A long awaited report on the XL Keystone pipeline stated what everyone knew all along, the State Department said the Keystone XL pipeline would not have a significant impact on global warming or greenhouse gasses. In a world of politics, the Keystone XL pipeline became a political line in the sand. It was never about where the pipeline was designed to go like over the aquifer, but about how oil sands oil is produced. At first the argument was that Keystone was a threat to the massive Ogallala Aquifer — one of the world’s largest underground sources of fresh water that holds enough water to cover the country’s 48 contiguous states two feet deep. The Ogallala stretches beneath most of Nebraska from the Sand Hills in the west to the outskirts of Omaha. And it runs from South Dakota well past Lubbock, Tex.
Yet when the pipeline was rerouted, the real truth came out. It was never about the aquifer but about how oil is produced. Opponents say that the production of that oil added to greenhouse gasses.
Yet even when it was clear that the oil would be produced and moved by rail or by pipeline to places like China, political ego and ideology kept the Obama Administration from making a decision, offending our Canadian friends and costing the U.S. thousands of jobs.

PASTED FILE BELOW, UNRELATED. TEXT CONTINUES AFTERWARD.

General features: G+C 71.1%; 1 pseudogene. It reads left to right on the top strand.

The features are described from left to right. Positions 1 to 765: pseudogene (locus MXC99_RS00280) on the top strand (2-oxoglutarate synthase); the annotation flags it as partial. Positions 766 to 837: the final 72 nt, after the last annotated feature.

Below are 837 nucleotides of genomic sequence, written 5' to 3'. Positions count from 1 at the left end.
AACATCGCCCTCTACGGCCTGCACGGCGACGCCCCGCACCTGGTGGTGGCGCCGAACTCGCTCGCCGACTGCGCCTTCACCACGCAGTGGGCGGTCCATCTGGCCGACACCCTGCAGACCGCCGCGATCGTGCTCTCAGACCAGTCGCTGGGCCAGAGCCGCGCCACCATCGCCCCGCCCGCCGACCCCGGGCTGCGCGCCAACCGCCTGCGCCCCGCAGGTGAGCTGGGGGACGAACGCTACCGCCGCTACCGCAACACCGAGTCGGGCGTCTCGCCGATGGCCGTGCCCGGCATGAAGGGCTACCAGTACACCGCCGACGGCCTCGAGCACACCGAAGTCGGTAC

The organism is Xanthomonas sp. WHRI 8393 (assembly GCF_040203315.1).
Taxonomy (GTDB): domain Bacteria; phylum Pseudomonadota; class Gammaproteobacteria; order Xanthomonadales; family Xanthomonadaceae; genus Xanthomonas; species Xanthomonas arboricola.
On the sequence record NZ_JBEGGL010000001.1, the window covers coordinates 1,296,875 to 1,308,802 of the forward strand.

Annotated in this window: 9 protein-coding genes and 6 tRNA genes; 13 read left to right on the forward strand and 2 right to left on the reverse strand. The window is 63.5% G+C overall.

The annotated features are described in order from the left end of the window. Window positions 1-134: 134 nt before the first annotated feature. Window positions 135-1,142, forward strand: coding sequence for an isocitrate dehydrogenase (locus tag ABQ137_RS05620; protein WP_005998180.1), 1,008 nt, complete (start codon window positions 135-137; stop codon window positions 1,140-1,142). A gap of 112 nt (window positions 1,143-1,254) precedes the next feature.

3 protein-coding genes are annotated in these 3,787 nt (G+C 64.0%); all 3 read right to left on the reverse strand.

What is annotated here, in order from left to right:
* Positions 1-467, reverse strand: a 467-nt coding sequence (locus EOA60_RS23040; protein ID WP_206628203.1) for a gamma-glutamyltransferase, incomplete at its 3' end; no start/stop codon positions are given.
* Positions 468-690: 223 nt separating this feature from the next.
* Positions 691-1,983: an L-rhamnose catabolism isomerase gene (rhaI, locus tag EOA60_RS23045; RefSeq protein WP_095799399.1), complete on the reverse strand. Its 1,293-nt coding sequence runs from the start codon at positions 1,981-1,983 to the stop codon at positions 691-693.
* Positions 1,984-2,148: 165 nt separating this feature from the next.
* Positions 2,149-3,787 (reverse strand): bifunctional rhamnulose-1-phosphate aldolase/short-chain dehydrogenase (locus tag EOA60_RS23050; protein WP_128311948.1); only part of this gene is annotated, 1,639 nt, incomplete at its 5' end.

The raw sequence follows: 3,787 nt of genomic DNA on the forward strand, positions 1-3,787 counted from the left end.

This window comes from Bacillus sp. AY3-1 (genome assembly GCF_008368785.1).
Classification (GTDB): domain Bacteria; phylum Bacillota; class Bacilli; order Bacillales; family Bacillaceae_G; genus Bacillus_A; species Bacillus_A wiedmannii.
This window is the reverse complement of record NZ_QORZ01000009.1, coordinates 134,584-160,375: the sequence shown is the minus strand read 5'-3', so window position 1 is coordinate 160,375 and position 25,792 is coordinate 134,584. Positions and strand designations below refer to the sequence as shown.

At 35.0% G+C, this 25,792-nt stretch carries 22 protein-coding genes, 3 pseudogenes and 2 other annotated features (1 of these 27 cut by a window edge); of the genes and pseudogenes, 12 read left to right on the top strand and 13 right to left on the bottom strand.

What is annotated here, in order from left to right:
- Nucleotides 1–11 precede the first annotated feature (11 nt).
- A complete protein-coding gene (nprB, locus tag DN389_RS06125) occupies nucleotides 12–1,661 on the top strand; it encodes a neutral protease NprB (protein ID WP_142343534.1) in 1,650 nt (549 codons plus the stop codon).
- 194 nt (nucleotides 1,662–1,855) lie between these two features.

Oil (NYMEX:CLH14) seems to be swayed down by global economic worries. Gold (COMEX:GCJ13) is getting a bounce on turmoil in the emerging markets and signs that India may be letting up on gold import restrictions. Post taper, gold has rallied. As we said before, many thought that tapering was bearish for gold but we are now finding out that at first it was bearish but long term it is bullish. As we said, gold will start to look more attractive as an alternative to a stock market that may not be a one-way ticket. The increase in rates also unmasks the weakness in emerging markets that have fed off Fed policy.
In the physical market, supplies are tight. Mark Byrnes of Gold Core wrote that “sales of gold coins by the U.S. Mint rose 63% in January to the highest since April. Sales climbed to 91,500 ounces from 56,000 ounces in December, while sales of silver coins almost tripled to 4.78 million ounces, the highest in a year, the data showed. Part of the reason for the surge in demand is due to dealers restocking inventories and due to collector demand for the newly minted 2014 coins.”
Natural gas continues to drive the bears wild as shocking winter has led to record demand and a challenge to supplies unlike anything the market was prepared for. Another cold blast in the Midwest will keep the market supported. Not to mention the possibility of a 250 withdrawal from storage.